First, third, fourth, and sixth authors: Departamento de Microbiología, Facultad de Ciencias, Universidad de Málaga, 29071-Málaga, Spain; and second and fifth authors: Estación Experimental “La Mayora”, C.S.I.C., Algarrobo-Costa, 29750-Málaga, Spain
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Accepted for publication 3 April 1998.
A necrotic bacterial disease of mango trees (Mangifera indica) in Spain affecting buds, leaves, and stems is described for the first time. Necrosis of flower and vegetative buds on commercial trees during winter dormancy was the most destructive symptom of the disease. The apical necrosis is caused by Pseudomonas syringae, which was always isolated from mango trees with disease symptoms. Of 95 bacterial strains isolated from symptomatic tissues and characterized from 1992 to 1997, over 90% were identified as P. syringae pv. syringae. Additional strains were isolated from healthy mango trees, and they were identical to the isolates from diseased tissues. Pathogenicity tests on mango plants showed that P. syringae pv. syringae incited the apical necrosis, but that climatic conditions determined the onset of disease development. Populations of total bacteria and of P. syringae and the number of active ice nuclei were monitored over a 3-year period. The largest populations of P. syringae were associated with cool, wet periods that coincided with the highest disease severity, whereas P. syringae was only occasionally detected on healthy trees. The median effective dose was estimated from infectivity titration assays.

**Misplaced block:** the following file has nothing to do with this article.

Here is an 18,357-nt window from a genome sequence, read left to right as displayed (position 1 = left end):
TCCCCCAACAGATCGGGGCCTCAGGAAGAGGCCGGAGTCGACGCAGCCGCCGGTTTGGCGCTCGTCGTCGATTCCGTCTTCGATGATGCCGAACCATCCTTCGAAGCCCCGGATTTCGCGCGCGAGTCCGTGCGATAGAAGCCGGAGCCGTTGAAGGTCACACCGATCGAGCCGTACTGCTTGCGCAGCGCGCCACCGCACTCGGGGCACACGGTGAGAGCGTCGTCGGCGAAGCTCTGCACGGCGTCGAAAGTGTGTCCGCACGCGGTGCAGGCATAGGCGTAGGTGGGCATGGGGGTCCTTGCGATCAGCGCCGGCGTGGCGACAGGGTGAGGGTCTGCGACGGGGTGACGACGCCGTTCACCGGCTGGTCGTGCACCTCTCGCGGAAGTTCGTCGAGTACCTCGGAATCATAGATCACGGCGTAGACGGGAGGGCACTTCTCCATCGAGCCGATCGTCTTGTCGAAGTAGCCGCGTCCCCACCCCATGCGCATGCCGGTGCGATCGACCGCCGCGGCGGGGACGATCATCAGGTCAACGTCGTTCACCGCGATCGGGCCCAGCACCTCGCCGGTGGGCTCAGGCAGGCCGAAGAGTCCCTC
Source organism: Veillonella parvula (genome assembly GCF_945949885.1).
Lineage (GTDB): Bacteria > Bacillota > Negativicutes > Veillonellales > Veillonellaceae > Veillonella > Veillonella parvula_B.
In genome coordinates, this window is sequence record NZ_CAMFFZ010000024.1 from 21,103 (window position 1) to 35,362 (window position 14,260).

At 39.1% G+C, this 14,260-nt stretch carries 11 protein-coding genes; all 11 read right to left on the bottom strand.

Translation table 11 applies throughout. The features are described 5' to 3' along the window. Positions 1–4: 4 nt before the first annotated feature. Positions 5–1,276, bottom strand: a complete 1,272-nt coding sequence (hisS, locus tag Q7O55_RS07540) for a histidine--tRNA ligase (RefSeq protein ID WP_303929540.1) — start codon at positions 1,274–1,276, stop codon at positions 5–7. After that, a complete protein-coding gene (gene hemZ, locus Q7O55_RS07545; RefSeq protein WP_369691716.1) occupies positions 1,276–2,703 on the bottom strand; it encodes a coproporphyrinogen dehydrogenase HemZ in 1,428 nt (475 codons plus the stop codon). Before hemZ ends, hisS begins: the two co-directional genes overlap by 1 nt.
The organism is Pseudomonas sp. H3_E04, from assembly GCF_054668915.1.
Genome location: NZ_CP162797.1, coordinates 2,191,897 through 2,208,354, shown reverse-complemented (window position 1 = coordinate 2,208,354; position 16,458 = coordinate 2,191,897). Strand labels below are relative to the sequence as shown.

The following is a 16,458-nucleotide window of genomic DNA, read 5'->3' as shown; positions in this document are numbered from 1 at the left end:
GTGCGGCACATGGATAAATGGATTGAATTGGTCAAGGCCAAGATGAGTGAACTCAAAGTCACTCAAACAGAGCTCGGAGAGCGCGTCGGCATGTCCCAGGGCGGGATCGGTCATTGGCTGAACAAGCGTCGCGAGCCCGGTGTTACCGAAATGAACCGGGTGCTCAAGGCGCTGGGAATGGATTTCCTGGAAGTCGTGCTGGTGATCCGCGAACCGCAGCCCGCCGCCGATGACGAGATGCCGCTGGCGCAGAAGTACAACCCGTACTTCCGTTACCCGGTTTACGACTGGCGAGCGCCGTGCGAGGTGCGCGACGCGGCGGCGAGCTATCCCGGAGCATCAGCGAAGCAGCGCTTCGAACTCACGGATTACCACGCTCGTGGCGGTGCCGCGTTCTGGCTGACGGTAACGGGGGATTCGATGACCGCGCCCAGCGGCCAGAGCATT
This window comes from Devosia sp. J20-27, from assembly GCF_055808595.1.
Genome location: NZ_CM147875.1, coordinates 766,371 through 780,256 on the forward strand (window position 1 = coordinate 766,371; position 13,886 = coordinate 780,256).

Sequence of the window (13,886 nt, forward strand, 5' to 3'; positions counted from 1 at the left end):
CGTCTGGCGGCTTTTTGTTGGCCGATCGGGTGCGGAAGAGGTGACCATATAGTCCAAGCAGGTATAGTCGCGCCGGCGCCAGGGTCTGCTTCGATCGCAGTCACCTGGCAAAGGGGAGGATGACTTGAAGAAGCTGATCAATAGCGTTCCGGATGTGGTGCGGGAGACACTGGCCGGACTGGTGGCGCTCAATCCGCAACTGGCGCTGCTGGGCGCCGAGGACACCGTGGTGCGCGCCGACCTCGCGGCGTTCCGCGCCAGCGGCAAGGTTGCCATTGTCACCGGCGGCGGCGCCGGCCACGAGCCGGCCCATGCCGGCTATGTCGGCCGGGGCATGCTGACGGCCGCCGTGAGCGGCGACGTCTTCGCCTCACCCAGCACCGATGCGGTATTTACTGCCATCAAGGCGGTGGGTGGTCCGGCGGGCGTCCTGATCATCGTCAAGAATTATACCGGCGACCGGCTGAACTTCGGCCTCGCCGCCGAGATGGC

© 1998 The American Phytopathological Society